“Clearly, Gov. Brown is adamant about rewriting the California Environmental Quality Act. But why? What’s he got against CEQA? Other than developers, who is he scoring points with?”
It’s the economy, stupid!
He is scoring points with those people that feel environmental regulation has become unreasonable in some areas. His experience as Mayor of a large California city probably played a key role in his views on this. CEQA as currently written produces results that are often more costly for no real environmental improvements.
Even environmentalists will tell you that CEQA needs to be modernized. Many worthy projects, from urban infill to desert solar, have been scrapped by those who take advantage of CEQAs vague language. If enviros were smart they would see this as an opportunity instead of an attack.
Like pensions, I suspect the Governor will tinker around the edges so he can check the box on regulatory reform. It won’t be enough to seriously address the issue or ruffle any environmental feathers.
The biggest “get” out of CEQA reform (if it is still possible) is a strong counter-argument to claims that the Democrats will abuse the 2/3 majority with an orgy of liberal policy making. Democrats need a reform that challenges one of their core constituencies in order to have cover for other progressive uses of the 2/3 majority. If they had passed CEQA reform against the wishes of prominent environmental groups they could have cover for liberal tax/education/civil rights and other moves.
He’s “evolved” on the issue now, a born-again centrist just like Prop 13. Chapter IV of the John Kerry playbook.
Brown, who has never been a real environmentalist, is a realist running for re-election. End of story.
CEQA is an important law that has been misused by some for reasons having little to do with the environment. The law should be revised so as to maintain strict environmental standards and review, but also to reduce the avenues for mischief under CEQA.
He is drawing on his experience as a big city mayor where he lived through blusterous lawsuits aimed at driving up the costs of projects, both in legal fees and delays. Those actions truly pissed him off.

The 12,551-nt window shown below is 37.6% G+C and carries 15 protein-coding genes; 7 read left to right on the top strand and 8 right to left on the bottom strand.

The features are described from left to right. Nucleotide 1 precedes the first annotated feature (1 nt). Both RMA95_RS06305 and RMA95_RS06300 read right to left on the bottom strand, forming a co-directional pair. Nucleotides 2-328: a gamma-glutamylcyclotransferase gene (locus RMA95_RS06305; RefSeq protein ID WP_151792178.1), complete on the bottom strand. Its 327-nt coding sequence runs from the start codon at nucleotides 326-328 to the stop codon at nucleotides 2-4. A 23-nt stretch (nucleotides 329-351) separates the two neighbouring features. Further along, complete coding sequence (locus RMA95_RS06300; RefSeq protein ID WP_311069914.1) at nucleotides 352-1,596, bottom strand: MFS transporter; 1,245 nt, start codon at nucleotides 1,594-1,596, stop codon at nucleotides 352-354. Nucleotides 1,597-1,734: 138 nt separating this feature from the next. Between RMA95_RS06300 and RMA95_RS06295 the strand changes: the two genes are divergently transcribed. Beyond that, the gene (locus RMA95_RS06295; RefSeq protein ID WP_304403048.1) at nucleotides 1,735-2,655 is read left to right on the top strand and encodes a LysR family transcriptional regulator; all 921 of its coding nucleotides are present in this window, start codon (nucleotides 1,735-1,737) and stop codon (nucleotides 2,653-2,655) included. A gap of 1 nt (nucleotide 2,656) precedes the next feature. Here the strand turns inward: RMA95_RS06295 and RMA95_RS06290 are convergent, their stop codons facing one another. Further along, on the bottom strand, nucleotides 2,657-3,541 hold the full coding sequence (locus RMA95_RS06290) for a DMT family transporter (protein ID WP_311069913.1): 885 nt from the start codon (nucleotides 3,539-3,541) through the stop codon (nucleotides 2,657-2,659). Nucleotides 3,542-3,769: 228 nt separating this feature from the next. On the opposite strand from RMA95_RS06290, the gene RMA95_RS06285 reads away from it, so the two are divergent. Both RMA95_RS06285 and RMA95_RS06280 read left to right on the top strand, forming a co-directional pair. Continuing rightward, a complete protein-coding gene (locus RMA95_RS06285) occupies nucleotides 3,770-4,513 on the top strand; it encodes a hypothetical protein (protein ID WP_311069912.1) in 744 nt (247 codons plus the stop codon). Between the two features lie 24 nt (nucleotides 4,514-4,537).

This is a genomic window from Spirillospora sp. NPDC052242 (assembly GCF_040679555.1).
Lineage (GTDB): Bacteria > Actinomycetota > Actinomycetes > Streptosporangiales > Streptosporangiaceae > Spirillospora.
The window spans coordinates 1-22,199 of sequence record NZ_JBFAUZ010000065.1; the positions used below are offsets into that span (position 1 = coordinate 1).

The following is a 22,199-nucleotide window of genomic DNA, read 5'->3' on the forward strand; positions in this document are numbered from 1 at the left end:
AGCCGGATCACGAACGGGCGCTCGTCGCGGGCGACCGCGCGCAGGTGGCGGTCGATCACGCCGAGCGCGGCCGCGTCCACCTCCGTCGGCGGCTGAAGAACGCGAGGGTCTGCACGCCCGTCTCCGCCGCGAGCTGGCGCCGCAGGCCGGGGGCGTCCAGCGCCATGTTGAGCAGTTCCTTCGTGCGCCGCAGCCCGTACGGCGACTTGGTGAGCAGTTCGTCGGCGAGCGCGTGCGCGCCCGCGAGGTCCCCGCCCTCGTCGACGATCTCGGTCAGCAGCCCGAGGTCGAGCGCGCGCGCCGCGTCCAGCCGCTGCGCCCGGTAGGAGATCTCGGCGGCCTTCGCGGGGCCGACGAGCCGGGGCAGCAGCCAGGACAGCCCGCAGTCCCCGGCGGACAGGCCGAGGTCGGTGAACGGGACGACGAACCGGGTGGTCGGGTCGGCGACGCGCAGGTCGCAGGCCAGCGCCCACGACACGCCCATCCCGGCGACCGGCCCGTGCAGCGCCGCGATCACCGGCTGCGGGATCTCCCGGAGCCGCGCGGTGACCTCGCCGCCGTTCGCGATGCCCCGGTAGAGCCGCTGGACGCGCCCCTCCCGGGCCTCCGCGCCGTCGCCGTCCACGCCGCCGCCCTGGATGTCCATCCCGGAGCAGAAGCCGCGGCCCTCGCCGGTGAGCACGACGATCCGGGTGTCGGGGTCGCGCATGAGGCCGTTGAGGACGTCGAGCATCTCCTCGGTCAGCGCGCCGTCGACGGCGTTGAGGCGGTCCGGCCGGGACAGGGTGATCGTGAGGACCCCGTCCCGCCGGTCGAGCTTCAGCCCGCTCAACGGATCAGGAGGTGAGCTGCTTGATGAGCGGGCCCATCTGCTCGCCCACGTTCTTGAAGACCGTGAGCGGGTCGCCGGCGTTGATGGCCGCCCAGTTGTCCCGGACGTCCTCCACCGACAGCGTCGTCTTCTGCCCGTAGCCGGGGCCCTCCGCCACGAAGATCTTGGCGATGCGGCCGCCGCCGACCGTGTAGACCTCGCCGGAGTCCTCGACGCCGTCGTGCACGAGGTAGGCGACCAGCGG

Other than developers, he scores points with the building trades and renewable energy companies because their projects can get held up.
In the 1990s, as mayor of Oakland, Jerry Brown wanted to raze downtown Oakland and remake it as a modern downtown area. He was met with strong resistance from neighborhood groups and historical preservationists. He tried to get a law passed to exempt downtown Oakland from CEQA but it was pared back in the Legislature. Since that time, the Governor has seen CEQA as an impediment to urban revitalization efforts and economic growth. So, I’ve assumed that was why he was so willing to take it on now. Also, he thought he would get the Republican’s help with the budget – something he obviously didn’t do.
Like most governors, Jerry wants to build big things and wants to be seen as creating jobs. Reforming CEQA helps with that notion. And given that he’s generally good on the environment, he makes it hard for CEQA supporters to portray him as a bad guy.
If the governor pushes forward with tunnels under the Delta and the bullet train through the Central Valley to LA, then modifying CEQA is a big deal to him. Every piece of every project faces legal challenges, and softening CEQA’s reviews makes it that much easier.
He changes CEQA, he beats his dad’s legacy. Maybe that’s what this is all about.
Ed’s Note: Those from whom we sought opinions include Andrew Acosta, Elizabeth Ashford, Hector Barajas, A.G. Block, Mark Bogetich, Barry Brokaw, Richard Costigan, Dale Debber, Peter DeMarco, Mike Donovan, Jim Evans, Kathy Fairbanks, Jeff Fuller, Rex Frazier, Tom Gede, Ken Gibson, Evan Goldberg, Deborah Gonzalez, Sandy Harrison, Bob Hertzberg, Gale Kaufman, Jason Kinney, Dave Lesher, Elizabeth Leslie, Chris Lehane, Greg Lucas, Donna Lucas, Mike Madrid, Aaron McLear, Nicole Mahrt, Steve Maviglio, Adam Mendelsohn, Jacob Mejia, Beth Miller, Paul Mitchell , Barbara O’Connor, Kassy Perry, Jack Pitney, Adam Probolsky, Tony Quinn, Matt Rexroad, Matt Ross, Roger Salazar, Dan Schnur, Will Shuck, Ray Sotero, Garry South, Kevin Spillane, Robin Swanson, Ben Tulchin, Angie Wei, Scott Wetch.